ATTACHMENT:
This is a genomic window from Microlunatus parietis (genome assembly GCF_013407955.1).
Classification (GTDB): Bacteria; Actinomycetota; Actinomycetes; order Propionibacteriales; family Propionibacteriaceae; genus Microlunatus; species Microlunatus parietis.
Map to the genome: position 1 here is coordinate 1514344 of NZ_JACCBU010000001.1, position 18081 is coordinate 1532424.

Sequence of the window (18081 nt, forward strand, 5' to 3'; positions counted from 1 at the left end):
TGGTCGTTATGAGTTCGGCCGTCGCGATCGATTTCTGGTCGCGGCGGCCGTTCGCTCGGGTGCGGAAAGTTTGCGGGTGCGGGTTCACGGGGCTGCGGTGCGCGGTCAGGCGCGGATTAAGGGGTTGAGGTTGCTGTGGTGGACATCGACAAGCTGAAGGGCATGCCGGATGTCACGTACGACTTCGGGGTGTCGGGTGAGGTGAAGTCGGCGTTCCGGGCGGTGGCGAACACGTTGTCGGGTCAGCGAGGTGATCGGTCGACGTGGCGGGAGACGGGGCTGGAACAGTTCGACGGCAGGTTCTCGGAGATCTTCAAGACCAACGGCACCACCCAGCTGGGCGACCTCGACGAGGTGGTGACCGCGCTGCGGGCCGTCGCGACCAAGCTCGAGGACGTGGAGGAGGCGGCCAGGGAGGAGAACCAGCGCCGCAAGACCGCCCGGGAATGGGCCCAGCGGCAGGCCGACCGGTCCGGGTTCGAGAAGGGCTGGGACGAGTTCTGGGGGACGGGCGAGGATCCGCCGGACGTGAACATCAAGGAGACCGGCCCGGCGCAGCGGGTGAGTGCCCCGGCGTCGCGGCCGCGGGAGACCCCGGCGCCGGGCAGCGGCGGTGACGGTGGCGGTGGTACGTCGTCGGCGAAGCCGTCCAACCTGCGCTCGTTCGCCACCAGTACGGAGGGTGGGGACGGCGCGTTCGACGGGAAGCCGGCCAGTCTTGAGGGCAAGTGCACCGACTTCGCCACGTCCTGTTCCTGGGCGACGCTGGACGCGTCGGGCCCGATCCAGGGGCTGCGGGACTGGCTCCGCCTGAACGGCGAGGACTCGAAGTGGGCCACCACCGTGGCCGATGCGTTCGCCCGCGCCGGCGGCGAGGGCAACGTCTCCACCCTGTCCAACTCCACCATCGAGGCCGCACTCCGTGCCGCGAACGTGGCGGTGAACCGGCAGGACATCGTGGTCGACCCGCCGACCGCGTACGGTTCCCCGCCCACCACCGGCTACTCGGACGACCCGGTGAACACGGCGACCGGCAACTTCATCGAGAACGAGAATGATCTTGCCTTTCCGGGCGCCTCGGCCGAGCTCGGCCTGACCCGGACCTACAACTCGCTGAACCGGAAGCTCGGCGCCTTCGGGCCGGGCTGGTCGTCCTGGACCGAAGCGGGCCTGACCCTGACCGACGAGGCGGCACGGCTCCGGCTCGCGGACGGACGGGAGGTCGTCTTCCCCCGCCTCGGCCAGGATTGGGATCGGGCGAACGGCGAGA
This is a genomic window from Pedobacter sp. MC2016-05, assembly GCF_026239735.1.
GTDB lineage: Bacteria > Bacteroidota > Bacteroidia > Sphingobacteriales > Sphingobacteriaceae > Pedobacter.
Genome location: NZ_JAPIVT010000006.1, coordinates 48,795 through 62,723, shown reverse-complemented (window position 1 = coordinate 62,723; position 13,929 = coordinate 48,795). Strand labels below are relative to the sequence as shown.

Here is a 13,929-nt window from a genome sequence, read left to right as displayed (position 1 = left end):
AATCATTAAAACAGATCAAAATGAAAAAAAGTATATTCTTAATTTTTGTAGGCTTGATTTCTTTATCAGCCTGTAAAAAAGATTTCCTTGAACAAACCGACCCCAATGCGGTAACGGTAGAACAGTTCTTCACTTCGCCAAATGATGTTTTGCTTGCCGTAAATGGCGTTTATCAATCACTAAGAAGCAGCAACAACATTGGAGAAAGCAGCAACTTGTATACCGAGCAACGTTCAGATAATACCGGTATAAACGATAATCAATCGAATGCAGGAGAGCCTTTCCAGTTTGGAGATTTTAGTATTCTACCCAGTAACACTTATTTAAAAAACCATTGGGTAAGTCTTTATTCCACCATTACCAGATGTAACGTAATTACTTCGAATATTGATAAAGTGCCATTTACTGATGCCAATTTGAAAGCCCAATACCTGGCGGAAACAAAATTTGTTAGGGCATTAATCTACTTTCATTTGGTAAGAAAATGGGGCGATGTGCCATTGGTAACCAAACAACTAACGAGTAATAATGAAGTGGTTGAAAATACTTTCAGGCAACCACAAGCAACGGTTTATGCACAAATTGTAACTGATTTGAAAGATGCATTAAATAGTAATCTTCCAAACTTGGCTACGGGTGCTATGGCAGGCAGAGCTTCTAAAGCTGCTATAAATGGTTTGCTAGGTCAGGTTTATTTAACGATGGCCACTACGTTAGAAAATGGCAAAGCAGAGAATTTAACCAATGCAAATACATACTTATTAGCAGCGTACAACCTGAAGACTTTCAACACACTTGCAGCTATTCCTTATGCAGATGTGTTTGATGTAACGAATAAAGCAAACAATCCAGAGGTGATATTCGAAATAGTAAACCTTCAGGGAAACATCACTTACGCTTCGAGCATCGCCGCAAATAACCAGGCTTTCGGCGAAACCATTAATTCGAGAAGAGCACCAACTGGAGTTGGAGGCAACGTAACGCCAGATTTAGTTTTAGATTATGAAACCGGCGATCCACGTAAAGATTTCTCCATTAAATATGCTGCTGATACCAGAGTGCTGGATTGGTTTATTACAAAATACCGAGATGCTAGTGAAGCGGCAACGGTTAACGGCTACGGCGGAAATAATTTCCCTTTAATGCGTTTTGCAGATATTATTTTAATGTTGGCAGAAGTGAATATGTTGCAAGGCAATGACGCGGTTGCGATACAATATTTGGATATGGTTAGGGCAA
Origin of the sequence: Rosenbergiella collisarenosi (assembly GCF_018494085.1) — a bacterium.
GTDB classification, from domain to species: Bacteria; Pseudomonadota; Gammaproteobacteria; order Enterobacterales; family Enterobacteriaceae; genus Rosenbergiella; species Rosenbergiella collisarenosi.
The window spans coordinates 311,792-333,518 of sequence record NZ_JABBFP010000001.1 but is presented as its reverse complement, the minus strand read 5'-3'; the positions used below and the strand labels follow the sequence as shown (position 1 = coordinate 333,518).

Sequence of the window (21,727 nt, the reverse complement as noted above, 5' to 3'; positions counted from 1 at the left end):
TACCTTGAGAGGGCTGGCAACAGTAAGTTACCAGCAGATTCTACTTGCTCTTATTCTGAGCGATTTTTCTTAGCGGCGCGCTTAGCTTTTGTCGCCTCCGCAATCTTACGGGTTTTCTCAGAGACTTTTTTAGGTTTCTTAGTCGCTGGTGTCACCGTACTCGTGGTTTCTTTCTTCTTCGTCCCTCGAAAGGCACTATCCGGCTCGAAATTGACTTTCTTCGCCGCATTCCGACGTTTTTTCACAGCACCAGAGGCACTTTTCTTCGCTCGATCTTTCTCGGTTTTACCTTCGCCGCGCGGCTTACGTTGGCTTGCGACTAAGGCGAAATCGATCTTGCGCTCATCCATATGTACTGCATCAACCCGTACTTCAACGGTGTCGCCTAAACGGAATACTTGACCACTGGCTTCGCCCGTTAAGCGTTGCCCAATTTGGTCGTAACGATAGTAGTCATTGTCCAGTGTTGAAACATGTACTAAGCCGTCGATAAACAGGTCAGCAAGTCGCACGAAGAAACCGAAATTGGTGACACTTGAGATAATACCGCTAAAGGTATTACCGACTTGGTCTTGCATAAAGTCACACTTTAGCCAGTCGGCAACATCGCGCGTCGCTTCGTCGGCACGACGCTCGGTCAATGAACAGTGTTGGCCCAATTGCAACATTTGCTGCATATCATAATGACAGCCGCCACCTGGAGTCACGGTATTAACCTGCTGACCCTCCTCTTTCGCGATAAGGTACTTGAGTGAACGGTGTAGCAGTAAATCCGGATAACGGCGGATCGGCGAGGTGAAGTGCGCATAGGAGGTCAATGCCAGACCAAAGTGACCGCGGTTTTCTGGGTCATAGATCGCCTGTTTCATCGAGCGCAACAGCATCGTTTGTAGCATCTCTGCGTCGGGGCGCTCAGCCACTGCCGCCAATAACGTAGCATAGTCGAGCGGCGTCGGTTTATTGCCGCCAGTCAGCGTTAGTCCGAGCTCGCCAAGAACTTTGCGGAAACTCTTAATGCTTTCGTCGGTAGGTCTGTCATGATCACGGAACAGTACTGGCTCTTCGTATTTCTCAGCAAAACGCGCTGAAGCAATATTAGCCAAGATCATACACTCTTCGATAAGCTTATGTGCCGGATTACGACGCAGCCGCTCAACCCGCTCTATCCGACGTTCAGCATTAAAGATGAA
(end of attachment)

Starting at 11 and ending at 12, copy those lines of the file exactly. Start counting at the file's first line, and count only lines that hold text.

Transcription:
Origin of the sequence: Rosenbergiella collisarenosi (assembly GCF_018494085.1) — a bacterium.
GTDB classification, from domain to species: Bacteria; Pseudomonadota; Gammaproteobacteria; order Enterobacterales; family Enterobacteriaceae; genus Rosenbergiella; species Rosenbergiella collisarenosi.